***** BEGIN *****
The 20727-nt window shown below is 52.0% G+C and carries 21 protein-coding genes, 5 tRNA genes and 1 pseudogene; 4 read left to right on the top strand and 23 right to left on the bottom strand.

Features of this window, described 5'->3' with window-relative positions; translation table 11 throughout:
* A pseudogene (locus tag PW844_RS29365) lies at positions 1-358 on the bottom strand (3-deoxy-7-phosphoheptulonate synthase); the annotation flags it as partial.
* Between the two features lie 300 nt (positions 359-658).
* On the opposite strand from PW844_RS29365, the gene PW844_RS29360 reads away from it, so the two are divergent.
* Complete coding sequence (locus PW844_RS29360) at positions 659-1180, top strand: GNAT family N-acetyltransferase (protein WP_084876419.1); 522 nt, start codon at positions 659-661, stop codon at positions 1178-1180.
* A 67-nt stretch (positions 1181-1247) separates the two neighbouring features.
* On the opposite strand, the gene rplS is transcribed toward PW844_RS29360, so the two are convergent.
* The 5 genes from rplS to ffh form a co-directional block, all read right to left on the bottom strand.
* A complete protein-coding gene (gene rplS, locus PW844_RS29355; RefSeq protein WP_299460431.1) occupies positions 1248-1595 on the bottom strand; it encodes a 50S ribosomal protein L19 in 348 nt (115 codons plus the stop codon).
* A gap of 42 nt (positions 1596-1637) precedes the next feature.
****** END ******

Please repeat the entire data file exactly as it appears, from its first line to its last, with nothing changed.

The 20727-nt window shown below is 52.0% G+C and carries 21 protein-coding genes, 5 tRNA genes and 1 pseudogene; 4 read left to right on the top strand and 23 right to left on the bottom strand.

Features of this window, described 5'->3' with window-relative positions; translation table 11 throughout:
* A pseudogene (locus tag PW844_RS29365) lies at positions 1-358 on the bottom strand (3-deoxy-7-phosphoheptulonate synthase); the annotation flags it as partial.
* Between the two features lie 300 nt (positions 359-658).
* On the opposite strand from PW844_RS29365, the gene PW844_RS29360 reads away from it, so the two are divergent.
* Complete coding sequence (locus PW844_RS29360) at positions 659-1180, top strand: GNAT family N-acetyltransferase (protein WP_084876419.1); 522 nt, start codon at positions 659-661, stop codon at positions 1178-1180.
* A 67-nt stretch (positions 1181-1247) separates the two neighbouring features.
* On the opposite strand, the gene rplS is transcribed toward PW844_RS29360, so the two are convergent.
* The 5 genes from rplS to ffh form a co-directional block, all read right to left on the bottom strand.
* A complete protein-coding gene (gene rplS, locus PW844_RS29355; RefSeq protein WP_299460431.1) occupies positions 1248-1595 on the bottom strand; it encodes a 50S ribosomal protein L19 in 348 nt (115 codons plus the stop codon).
* A gap of 42 nt (positions 1596-1637) precedes the next feature.